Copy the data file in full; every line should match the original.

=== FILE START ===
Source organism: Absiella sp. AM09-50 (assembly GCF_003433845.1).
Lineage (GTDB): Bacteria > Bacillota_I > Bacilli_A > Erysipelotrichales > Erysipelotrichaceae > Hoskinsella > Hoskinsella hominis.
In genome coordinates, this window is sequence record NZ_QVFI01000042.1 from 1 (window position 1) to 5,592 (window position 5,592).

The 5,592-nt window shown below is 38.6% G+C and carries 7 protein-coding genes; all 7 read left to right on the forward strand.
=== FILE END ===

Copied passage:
Source organism: Absiella sp. AM09-50 (assembly GCF_003433845.1).
Lineage (GTDB): Bacteria > Bacillota_I > Bacilli_A > Erysipelotrichales > Erysipelotrichaceae > Hoskinsella > Hoskinsella hominis.
In genome coordinates, this window is sequence record NZ_QVFI01000042.1 from 1 (window position 1) to 5,592 (window position 5,592).

The 5,592-nt window shown below is 38.6% G+C and carries 7 protein-coding genes; all 7 read left to right on the forward strand.